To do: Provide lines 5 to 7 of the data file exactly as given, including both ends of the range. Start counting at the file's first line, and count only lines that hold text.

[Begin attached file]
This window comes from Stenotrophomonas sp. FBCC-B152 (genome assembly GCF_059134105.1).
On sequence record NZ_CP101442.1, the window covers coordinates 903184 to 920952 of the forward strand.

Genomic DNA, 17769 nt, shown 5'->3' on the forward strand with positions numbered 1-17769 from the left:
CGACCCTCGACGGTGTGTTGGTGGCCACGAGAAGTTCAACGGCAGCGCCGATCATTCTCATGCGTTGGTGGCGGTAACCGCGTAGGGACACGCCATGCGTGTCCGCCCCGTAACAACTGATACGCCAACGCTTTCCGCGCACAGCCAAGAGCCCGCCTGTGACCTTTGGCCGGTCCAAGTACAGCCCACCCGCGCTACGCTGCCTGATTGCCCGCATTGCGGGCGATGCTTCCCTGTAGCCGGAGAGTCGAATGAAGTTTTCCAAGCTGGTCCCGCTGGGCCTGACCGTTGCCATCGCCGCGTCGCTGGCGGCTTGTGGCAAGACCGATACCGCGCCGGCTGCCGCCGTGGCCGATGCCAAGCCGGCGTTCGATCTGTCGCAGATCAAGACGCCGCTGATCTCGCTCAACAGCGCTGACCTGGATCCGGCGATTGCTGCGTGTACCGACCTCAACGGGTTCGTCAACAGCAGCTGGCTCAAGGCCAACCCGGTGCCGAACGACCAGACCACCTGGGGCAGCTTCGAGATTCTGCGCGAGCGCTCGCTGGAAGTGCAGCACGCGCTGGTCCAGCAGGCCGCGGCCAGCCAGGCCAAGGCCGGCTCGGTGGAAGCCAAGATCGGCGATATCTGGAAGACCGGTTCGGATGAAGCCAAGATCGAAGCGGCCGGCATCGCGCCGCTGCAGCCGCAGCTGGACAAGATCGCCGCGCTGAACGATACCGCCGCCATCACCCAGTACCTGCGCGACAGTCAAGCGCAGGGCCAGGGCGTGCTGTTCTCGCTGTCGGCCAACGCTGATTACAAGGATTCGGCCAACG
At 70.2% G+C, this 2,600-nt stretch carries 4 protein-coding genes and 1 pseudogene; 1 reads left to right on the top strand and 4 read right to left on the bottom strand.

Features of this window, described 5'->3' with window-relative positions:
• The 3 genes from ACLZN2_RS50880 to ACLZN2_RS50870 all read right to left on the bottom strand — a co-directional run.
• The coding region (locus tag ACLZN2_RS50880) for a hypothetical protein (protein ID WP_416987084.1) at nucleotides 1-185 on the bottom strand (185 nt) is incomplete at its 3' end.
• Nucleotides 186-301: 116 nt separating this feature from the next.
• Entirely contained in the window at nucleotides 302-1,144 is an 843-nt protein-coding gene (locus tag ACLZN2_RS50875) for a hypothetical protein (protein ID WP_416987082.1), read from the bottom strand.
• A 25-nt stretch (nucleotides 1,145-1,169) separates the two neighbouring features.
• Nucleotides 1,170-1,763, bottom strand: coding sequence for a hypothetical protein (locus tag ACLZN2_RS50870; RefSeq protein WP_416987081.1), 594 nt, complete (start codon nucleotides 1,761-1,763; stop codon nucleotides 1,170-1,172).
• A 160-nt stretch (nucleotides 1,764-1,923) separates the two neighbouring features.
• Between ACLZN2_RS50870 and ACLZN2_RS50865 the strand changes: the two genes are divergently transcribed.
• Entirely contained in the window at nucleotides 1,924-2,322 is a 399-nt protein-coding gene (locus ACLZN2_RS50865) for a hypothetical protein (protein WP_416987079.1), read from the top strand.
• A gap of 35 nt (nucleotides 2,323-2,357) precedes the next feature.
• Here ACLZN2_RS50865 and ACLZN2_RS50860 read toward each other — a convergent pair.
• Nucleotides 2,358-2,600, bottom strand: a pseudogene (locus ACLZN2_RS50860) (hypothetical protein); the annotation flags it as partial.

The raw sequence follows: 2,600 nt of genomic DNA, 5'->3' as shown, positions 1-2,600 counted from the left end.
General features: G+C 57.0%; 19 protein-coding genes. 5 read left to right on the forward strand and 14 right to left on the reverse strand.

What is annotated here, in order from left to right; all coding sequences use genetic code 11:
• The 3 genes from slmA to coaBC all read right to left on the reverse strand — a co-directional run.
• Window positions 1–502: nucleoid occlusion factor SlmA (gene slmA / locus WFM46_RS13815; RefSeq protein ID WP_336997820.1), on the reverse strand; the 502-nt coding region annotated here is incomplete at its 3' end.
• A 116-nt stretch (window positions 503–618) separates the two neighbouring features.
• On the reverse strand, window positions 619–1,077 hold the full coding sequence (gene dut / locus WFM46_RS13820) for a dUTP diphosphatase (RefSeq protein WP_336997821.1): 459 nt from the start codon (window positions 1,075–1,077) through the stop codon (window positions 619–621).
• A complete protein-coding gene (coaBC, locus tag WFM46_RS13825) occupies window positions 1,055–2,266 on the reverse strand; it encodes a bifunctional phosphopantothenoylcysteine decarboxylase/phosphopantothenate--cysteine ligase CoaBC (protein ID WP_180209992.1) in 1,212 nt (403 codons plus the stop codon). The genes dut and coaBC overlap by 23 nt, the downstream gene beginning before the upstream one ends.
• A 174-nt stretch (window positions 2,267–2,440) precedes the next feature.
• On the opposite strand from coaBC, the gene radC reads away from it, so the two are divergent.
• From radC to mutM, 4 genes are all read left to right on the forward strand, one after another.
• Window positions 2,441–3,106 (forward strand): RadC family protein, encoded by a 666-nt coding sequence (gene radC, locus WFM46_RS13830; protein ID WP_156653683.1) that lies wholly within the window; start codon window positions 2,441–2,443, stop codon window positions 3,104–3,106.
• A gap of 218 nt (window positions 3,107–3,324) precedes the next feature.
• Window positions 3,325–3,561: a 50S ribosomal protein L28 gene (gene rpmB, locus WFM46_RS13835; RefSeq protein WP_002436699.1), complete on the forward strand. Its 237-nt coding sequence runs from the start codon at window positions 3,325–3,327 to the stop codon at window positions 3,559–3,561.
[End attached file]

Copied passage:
At 70.2% G+C, this 2,600-nt stretch carries 4 protein-coding genes and 1 pseudogene; 1 reads left to right on the top strand and 4 read right to left on the bottom strand.

Features of this window, described 5'->3' with window-relative positions:
• The 3 genes from ACLZN2_RS50880 to ACLZN2_RS50870 all read right to left on the bottom strand — a co-directional run.